The revised GDP growth figures are bad news for New Zealand, unless you inhabit the same fantasy world as  government Ministers.

Yesterday I posted about the way the government is massaging / contorting the quarterly GDP growth figures to make its performance appear better than it actually is. But as soon as I posted that article, Stats New Zealand came out with some revised GDP growth figures.

The revised figures show that GDP growth through National’s first twelve full quarters in office averaged a disappointing 0.5% per year. The previous figures showed a 0.8% average annual growth rate. Over the same period, facing the same international conditions, Australia grew at 2.4% per year, and the US and Canada each grew at about 1.3% per year. (Figures are from the OECD, cited in yesterday's post.)

The revised figures show New Zealand as the second worst OECD-23 performer outside of the embattled EuroZone, beating only the UK. Australia has outperformed us by nearly five to one since National took office, and the US and Canada have outperformed us by more than 2.5 to one.

In any reasonable universe, this would be treated as really bad news. But as we saw yesterday, Mssrs Key, English, and Joyce do not inhabit a reasonable universe when it comes to making conclusions from data.

There was one tiny bright spark in the revised Statistics New Zealand figures – the September 2010 quarter has been revised to show +0.1% growth, a slight change from its previous estimate of -0.1%. But the change does cross the supposedly-all-important zero line, meaning I can make a prediction…

Given the government’s predilection for self-congratulation-no-matter-the-appropriateness, I predict that Ministers will seize on this news about the September 2010 quarter, shift the start point of their self-analysis from Q2/2009 to Q3/2009, and declare ideological victory because, wait for it, “the economy has grown for the last ten consecutive quarters. Ten in a row, Mr Speaker!” Etc.

Please let me be wrong, surely they do not think we are that dumb. Surely they have more respect for us than that. Surely.

Comments (5)

by Ben Curran on May 17, 2012
Ben Curran

surely they do not think we are that dumb. Surely they have more respect for us than that. Surely.

Keep repeationg that. It might come true.

by Matthew Percival on May 17, 2012
Matthew Percival

If my memory serves me correctly there was something about an Earthquake in Christchurch?

Being New Zealands second largest city I would expect national growth to be minimal until that city gets back on it's feet (possibly starting 2nd half of this year but more realistically 2013).

Also, it is not the governments fault that the populus does not want to pursue activities of economic growth. Mining would have added something in the long term and a convention centre (at the expense of a few idiots) would also help. That's the choice we as the New Zealand people have made so we have the bear the consequences. We also have an ETS which inhibits economic growth.

That is the wish of the people. If we want to have a whinge about why we aren't a top economic performer we can only blame a combination of bad luck and ourselves.

by stuart munro on May 17, 2012
stuart munro

@ Matthew - Oh dear, the poor government can do nothing. If that were true then they should resign. It's not proper to receive payment for a job you're not doing. But I think the truth is that they are lazy, bigoted, and irresponsible - those few that are not corrupt.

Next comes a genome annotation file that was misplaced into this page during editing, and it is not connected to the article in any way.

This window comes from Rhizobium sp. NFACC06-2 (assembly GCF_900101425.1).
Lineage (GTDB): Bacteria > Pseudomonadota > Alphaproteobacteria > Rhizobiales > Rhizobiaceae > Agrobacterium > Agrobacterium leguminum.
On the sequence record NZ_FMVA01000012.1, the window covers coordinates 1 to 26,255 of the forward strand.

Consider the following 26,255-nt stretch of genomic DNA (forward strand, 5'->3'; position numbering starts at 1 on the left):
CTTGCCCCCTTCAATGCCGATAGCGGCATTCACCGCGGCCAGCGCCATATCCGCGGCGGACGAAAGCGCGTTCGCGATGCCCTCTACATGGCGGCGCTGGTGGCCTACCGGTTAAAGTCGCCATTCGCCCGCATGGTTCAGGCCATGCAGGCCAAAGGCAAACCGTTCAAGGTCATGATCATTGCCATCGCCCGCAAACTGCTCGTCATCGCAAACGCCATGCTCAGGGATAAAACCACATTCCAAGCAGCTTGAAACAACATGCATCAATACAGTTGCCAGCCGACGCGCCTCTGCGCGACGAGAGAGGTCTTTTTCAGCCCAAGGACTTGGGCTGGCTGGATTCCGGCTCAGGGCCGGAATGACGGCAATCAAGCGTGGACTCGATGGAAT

NZ doesn't have good accountability structures. Sparta used to have two kings so that a single crazed idealogue couldn't lead them into a disasterous war. The folk who drafted the US constitution put a lot of effort into the separation of powers, a structural provision to reduce the executive capacity for abuse.

A structural solution also exists for New Zealand's perennial economic woes, and the looting of public assets that has caused them. That structure is called a scaffold, and the pertinent part, a gibbet.

by DeepRed on May 18, 2012

@Matthew Percival: by your logic, hosting nuclear missile silos and radioactive waste dumps will also deliver us to economic salvation. Problem gambling aside, the message being sent from the SkyCity wheeler deal is that you can forget about honest hard work, you just need the right family ties, old boys' connections, and wheeler-dealer psychopathy. The pro-market Fran O'Sullivan calls cronyism too. Sounds awfully like Sir Joh and the White Shoe Brigade in Queensland a generation ago.

And what if one of those "few idiots" breaks into your house or comes at you with a knife? No worries, John Key's given you a big enough tax cut for your own bodyguard and a bulletproof Hummer. Maybe one of these wheels would interest you?

The issue's not about economic growth per se, but about smart growth and dumb growth. Smart growth like ICT helps lift people out of poverty, dumb growth like casinos and "financial hubs" is inherently cargo cultist and concentrates wealth into the gated One Percenters. To boot, we've just been removed from a global money-laundering white list, potentially putting us in the same category as the Caymans and Bahamas.

I've heard major Silicon Valley companies would invest a lot more here, if it wasn't for the cartellised nature of the broadband market. Who we have in power now isn't pro-business, it's more like pro-cartel.

by Rob Salmond on May 23, 2012
Rob Salmond

And I was right. In answer to David Shearer yesterday, here is Key:

"I will make the point that the last quarter of negative growth we had was in 2009, before, actually, Bill English delivered his Budget."

Expect this line to be on high rotation this week and beyond, if only because all other GDP-based lines don't really work for the government.

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